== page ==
Washington Post Article Commentary:
Pope Francis has released a sharply worded take on capitalism and the world’s treatment of its poor, criticizing “trickle-down” economic policies in no uncertain terms.
In the first lengthy writing of his papacy — also known as an “apostolic exhortation” — Francis says such economic theories naively rely on the goodness of those in charge and create a “tyranny” of the markets.
“In this context, some people continue to defend trickle-down theories which assume that economic growth, encouraged by a free market, will inevitably succeed in bringing about greater justice and inclusiveness in the world,” the pope wrote. “This opinion, which has never been confirmed by the facts, expresses a crude and naïve trust in the goodness of those wielding economic power and in the sacralized workings of the prevailing economic system. Meanwhile, the excluded are still waiting.”
While popes have often warned against the negative impact of the markets, Francis’s verbiage is note-worthy because of its use of the phrase “trickle-down” — a term that came into popular usage as a description for former president Ronald Reagan’s economic policies. While the term is often used pejoratively, it describes an economic theory that remains popular with conservatives in the United States today.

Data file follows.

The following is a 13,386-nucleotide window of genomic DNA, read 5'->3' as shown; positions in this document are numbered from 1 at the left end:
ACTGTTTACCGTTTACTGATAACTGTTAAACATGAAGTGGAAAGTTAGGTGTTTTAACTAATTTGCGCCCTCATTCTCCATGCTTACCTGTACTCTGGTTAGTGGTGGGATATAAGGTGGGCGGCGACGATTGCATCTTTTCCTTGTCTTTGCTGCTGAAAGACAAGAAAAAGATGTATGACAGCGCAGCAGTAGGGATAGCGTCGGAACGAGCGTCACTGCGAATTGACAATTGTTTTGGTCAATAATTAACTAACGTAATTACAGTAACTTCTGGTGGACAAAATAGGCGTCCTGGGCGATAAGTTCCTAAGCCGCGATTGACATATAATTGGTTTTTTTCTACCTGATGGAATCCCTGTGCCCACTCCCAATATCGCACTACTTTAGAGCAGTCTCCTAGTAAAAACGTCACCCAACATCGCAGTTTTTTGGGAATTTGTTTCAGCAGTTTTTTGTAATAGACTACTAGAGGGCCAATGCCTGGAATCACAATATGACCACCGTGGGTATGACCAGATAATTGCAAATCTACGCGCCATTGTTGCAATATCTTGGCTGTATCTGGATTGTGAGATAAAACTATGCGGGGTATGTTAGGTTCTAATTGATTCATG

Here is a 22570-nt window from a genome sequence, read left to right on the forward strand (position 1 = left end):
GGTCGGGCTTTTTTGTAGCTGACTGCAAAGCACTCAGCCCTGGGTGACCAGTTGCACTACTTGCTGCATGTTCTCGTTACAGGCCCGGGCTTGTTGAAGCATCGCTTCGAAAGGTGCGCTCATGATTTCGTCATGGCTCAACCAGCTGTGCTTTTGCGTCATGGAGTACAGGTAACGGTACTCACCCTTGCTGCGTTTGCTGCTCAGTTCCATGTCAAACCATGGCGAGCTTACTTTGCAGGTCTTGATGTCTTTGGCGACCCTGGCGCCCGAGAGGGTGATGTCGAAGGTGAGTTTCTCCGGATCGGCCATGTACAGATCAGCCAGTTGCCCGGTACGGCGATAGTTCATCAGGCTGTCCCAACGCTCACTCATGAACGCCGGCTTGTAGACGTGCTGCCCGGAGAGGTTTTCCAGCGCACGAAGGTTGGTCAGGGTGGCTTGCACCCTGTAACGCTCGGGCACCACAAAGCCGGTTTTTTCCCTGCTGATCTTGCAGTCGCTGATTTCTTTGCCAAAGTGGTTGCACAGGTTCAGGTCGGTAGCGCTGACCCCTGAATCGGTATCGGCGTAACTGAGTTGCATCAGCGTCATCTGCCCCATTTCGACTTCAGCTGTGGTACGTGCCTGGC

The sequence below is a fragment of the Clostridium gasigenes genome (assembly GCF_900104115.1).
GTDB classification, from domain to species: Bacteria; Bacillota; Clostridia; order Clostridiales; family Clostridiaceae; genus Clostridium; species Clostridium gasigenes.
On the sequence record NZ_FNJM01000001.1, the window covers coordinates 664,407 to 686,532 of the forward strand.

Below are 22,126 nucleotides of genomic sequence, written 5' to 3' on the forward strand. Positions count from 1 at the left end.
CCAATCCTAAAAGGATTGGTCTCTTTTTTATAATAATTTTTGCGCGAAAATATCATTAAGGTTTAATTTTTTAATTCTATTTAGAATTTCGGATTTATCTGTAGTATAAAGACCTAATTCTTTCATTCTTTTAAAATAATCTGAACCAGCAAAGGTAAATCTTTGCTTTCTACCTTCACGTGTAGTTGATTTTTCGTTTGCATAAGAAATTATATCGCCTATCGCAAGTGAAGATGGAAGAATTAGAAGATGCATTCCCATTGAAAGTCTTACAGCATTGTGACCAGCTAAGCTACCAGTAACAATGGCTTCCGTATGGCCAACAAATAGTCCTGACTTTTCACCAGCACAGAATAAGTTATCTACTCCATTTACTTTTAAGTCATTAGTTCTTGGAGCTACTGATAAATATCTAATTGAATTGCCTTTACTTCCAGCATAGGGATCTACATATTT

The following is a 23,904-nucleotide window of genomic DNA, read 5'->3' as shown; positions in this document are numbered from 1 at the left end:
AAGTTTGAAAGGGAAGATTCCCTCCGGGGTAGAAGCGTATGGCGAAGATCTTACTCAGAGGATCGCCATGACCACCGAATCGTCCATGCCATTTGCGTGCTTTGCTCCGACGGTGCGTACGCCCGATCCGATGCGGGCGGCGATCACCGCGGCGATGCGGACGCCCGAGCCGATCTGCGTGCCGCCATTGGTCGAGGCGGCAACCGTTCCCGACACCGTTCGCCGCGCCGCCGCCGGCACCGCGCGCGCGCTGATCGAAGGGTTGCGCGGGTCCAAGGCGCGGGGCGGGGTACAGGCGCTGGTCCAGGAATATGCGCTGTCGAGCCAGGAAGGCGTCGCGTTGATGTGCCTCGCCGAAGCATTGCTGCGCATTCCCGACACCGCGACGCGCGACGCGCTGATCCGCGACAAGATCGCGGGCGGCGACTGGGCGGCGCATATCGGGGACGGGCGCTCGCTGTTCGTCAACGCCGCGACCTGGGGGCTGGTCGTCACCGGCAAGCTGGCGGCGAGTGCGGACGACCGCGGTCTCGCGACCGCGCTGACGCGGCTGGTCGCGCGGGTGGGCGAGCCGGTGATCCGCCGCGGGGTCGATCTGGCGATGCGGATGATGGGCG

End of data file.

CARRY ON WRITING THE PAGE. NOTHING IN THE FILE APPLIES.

The theory holds that policies benefiting the wealthiest segment of society will also help the poor, by allowing money to “trickle down” from the top income levels into the lower ones. Critics, including President Obama, say the policies, usually focused on tax cuts and credits that primarily benefit upper-income Americans, concentrate wealth in the highest income levels and that the benefits rarely trickle down to the extent proponents suggest.
In his exhortation, the pope also attacked economic inequality, suggesting Christians have a duty to combat it to comply with the Ten Commandments — specifically the prohibition on killing.
“Just as the commandment ‘Thou shalt not kill’ sets a clear limit in order to safeguard the value of human life, today we also have to say ‘thou shalt not’ to an economy of exclusion and inequality,” the pope wrote. “Such an economy kills.”
The pope also likened the worship of money to the biblical golden calf.
“We have created new idols,” Francis wrote. “The worship of the ancient golden calf … has returned in a new and ruthless guise in the idolatry of money and the dictatorship of an impersonal economy lacking a truly human purpose.”
The pope also attacks “consumerism”: “It is evident that unbridled consumerism combined with inequality proves doubly damaging to the social fabric.”